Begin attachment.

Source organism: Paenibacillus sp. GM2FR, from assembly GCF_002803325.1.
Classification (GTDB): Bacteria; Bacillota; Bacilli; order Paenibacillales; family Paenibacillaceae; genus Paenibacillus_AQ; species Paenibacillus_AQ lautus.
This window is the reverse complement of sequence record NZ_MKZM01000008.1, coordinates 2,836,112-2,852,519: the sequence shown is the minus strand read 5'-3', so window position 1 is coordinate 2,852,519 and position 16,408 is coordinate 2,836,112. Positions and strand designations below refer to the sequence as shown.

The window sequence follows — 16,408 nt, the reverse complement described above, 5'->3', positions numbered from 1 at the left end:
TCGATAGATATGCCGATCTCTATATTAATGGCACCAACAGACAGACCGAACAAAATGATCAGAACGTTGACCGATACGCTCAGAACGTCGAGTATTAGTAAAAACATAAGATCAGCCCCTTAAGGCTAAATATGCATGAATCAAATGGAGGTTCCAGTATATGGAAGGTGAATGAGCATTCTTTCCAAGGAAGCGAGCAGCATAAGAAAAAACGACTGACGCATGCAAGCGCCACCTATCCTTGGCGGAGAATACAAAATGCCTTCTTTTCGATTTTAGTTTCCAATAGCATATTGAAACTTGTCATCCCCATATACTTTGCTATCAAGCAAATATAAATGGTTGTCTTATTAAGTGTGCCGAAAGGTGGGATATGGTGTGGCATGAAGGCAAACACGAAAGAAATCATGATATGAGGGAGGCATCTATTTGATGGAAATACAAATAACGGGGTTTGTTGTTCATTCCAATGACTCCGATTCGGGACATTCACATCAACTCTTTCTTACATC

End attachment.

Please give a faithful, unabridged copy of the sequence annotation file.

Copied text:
Source organism: Paenibacillus sp. GM2FR, from assembly GCF_002803325.1.
Classification (GTDB): Bacteria; Bacillota; Bacilli; order Paenibacillales; family Paenibacillaceae; genus Paenibacillus_AQ; species Paenibacillus_AQ lautus.
This window is the reverse complement of sequence record NZ_MKZM01000008.1, coordinates 2,836,112-2,852,519: the sequence shown is the minus strand read 5'-3', so window position 1 is coordinate 2,852,519 and position 16,408 is coordinate 2,836,112. Positions and strand designations below refer to the sequence as shown.

The window sequence follows — 16,408 nt, the reverse complement described above, 5'->3', positions numbered from 1 at the left end:
TCGATAGATATGCCGATCTCTATATTAATGGCACCAACAGACAGACCGAACAAAATGATCAGAACGTTGACCGATACGCTCAGAACGTCGAGTATTAGTAAAAACATAAGATCAGCCCCTTAAGGCTAAATATGCATGAATCAAATGGAGGTTCCAGTATATGGAAGGTGAATGAGCATTCTTTCCAAGGAAGCGAGCAGCATAAGAAAAAACGACTGACGCATGCAAGCGCCACCTATCCTTGGCGGAGAATACAAAATGCCTTCTTTTCGATTTTAGTTTCCAATAGCATATTGAAACTTGTCATCCCCATATACTTTGCTATCAAGCAAATATAAATGGTTGTCTTATTAAGTGTGCCGAAAGGTGGGATATGGTGTGGCATGAAGGCAAACACGAAAGAAATCATGATATGAGGGAGGCATCTATTTGATGGAAATACAAATAACGGGGTTTGTTGTTCATTCCAATGACTCCGATTCGGGACATTCACATCAACTCTTTCTTACATC